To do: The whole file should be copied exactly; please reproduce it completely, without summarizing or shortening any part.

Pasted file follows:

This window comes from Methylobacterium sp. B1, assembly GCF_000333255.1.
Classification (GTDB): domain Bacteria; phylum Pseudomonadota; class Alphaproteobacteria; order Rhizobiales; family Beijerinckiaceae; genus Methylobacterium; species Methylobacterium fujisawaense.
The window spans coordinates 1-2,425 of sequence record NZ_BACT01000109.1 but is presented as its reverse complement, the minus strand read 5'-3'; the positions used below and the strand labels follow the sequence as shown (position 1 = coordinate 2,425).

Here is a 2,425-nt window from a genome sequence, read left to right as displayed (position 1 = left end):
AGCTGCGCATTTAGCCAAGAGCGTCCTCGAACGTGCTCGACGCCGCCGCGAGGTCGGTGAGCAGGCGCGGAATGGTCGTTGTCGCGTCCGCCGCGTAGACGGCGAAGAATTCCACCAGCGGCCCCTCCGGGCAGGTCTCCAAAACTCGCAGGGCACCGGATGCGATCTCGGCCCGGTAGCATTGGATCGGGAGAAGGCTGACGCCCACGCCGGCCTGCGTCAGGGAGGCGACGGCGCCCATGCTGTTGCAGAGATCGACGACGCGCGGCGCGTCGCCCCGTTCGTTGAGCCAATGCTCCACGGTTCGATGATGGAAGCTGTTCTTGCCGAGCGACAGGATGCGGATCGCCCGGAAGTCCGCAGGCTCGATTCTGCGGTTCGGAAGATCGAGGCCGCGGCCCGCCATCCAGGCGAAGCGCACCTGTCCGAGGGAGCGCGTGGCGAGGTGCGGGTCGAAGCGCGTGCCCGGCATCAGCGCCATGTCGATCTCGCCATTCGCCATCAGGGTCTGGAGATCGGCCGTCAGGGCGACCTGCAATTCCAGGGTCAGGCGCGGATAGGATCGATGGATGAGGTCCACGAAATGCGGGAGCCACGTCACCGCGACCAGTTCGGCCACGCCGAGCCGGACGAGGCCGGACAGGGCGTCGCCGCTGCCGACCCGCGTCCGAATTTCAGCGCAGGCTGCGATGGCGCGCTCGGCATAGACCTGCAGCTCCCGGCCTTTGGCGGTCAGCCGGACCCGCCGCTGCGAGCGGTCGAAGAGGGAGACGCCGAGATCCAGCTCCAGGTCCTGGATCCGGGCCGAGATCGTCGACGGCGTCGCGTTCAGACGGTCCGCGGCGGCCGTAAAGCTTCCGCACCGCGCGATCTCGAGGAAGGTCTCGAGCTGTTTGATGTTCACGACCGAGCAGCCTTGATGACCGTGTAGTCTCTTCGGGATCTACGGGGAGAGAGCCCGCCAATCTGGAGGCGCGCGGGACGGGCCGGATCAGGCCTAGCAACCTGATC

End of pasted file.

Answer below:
This window comes from Methylobacterium sp. B1, assembly GCF_000333255.1.
Classification (GTDB): domain Bacteria; phylum Pseudomonadota; class Alphaproteobacteria; order Rhizobiales; family Beijerinckiaceae; genus Methylobacterium; species Methylobacterium fujisawaense.
The window spans coordinates 1-2,425 of sequence record NZ_BACT01000109.1 but is presented as its reverse complement, the minus strand read 5'-3'; the positions used below and the strand labels follow the sequence as shown (position 1 = coordinate 2,425).

Here is a 2,425-nt window from a genome sequence, read left to right as displayed (position 1 = left end):
AGCTGCGCATTTAGCCAAGAGCGTCCTCGAACGTGCTCGACGCCGCCGCGAGGTCGGTGAGCAGGCGCGGAATGGTCGTTGTCGCGTCCGCCGCGTAGACGGCGAAGAATTCCACCAGCGGCCCCTCCGGGCAGGTCTCCAAAACTCGCAGGGCACCGGATGCGATCTCGGCCCGGTAGCATTGGATCGGGAGAAGGCTGACGCCCACGCCGGCCTGCGTCAGGGAGGCGACGGCGCCCATGCTGTTGCAGAGATCGACGACGCGCGGCGCGTCGCCCCGTTCGTTGAGCCAATGCTCCACGGTTCGATGATGGAAGCTGTTCTTGCCGAGCGACAGGATGCGGATCGCCCGGAAGTCCGCAGGCTCGATTCTGCGGTTCGGAAGATCGAGGCCGCGGCCCGCCATCCAGGCGAAGCGCACCTGTCCGAGGGAGCGCGTGGCGAGGTGCGGGTCGAAGCGCGTGCCCGGCATCAGCGCCATGTCGATCTCGCCATTCGCCATCAGGGTCTGGAGATCGGCCGTCAGGGCGACCTGCAATTCCAGGGTCAGGCGCGGATAGGATCGATGGATGAGGTCCACGAAATGCGGGAGCCACGTCACCGCGACCAGTTCGGCCACGCCGAGCCGGACGAGGCCGGACAGGGCGTCGCCGCTGCCGACCCGCGTCCGAATTTCAGCGCAGGCTGCGATGGCGCGCTCGGCATAGACCTGCAGCTCCCGGCCTTTGGCGGTCAGCCGGACCCGCCGCTGCGAGCGGTCGAAGAGGGAGACGCCGAGATCCAGCTCCAGGTCCTGGATCCGGGCCGAGATCGTCGACGGCGTCGCGTTCAGACGGTCCGCGGCGGCCGTAAAGCTTCCGCACCGCGCGATCTCGAGGAAGGTCTCGAGCTGTTTGATGTTCACGACCGAGCAGCCTTGATGACCGTGTAGTCTCTTCGGGATCTACGGGGAGAGAGCCCGCCAATCTGGAGGCGCGCGGGACGGGCCGGATCAGGCCTAGCAACCTGATC